I told him there was work, quite a lot of work, but the pickings are slimmer than they were in the go-go 1990s. "So where do I look?" he asked. I said anywhere and everywhere.
"If you get hired, they'll put you on a show, work you for five to eight months, lay you off as needed. No studio carries people anymore. All of them lay people off as soon as the project's done." But, I said, there are quite a lot of projects (to wit):
Adult Swim said it would launch six new series along with two specials over the next programming year, and would acquire animated Fox series Bob’s Burgers to help bolster its schedule. Two of the new entries are live-action quarter-hour series, further broadening the net beyond animated fare. ...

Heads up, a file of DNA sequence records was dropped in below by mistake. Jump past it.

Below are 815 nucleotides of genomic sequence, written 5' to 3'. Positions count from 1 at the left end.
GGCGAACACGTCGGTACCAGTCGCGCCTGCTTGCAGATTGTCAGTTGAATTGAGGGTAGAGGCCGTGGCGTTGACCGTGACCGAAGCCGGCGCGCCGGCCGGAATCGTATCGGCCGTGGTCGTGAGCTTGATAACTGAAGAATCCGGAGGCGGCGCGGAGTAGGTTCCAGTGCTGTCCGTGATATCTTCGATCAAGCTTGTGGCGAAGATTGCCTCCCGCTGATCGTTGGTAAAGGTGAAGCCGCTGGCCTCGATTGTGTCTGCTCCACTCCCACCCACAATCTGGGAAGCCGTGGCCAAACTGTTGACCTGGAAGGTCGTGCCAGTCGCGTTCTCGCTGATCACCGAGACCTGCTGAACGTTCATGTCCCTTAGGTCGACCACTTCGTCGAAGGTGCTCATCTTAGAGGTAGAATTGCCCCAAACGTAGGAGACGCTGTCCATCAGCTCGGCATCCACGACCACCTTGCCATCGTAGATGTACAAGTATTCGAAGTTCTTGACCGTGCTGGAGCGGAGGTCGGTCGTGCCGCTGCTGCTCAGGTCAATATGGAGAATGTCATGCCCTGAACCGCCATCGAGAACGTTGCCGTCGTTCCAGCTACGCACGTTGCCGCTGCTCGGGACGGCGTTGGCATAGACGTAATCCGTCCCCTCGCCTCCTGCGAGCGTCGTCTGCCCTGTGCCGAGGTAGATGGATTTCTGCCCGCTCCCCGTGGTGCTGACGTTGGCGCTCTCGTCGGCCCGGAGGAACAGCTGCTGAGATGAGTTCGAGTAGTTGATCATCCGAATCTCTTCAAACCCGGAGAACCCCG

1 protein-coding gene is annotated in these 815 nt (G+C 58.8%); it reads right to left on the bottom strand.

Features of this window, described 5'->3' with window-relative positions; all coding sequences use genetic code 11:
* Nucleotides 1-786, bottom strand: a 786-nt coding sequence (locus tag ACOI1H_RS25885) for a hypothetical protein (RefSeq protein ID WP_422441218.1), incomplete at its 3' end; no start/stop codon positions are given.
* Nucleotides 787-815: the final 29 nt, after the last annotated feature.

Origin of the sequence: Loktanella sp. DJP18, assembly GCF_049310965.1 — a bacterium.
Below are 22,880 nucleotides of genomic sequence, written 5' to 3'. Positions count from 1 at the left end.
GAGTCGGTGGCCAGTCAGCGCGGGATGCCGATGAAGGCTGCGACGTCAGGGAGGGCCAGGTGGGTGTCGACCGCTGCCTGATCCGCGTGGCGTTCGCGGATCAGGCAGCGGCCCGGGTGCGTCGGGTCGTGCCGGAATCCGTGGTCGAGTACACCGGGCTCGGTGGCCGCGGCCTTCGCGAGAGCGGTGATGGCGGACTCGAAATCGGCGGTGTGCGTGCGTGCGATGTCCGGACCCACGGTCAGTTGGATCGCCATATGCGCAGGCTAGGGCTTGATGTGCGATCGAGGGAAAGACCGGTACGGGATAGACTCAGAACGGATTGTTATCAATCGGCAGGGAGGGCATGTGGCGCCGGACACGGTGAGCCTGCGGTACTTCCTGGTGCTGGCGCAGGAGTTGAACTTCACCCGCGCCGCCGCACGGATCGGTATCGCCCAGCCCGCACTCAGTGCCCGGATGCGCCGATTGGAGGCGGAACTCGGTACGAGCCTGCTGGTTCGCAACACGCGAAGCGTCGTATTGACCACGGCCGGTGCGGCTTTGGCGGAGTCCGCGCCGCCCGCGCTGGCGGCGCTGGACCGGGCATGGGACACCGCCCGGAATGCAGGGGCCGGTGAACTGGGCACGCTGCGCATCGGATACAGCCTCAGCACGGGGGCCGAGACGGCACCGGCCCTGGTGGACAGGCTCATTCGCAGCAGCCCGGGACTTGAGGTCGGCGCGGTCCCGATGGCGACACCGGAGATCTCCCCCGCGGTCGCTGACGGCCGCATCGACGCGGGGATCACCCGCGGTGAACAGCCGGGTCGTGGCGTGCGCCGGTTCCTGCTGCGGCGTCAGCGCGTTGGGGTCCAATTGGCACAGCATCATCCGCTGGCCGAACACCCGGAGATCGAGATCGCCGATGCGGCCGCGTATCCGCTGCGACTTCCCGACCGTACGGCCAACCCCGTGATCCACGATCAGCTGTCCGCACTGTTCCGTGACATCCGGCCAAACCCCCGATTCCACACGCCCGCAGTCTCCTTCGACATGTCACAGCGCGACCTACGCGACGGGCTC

But there is still a poopload of animated fare.
It's a different market now. Series orders of eight or thirteen half-hours are the new rule, then laoffs and a lengthy wait to see what sticks to the broadcast (or cable) wall. Then maybe a rehire.
Nobody sticks around long anymore. At ADHD in Hollywood, which pays sub-par wages and no benefits, they are already laying people off from one of their (recently-aired) shows.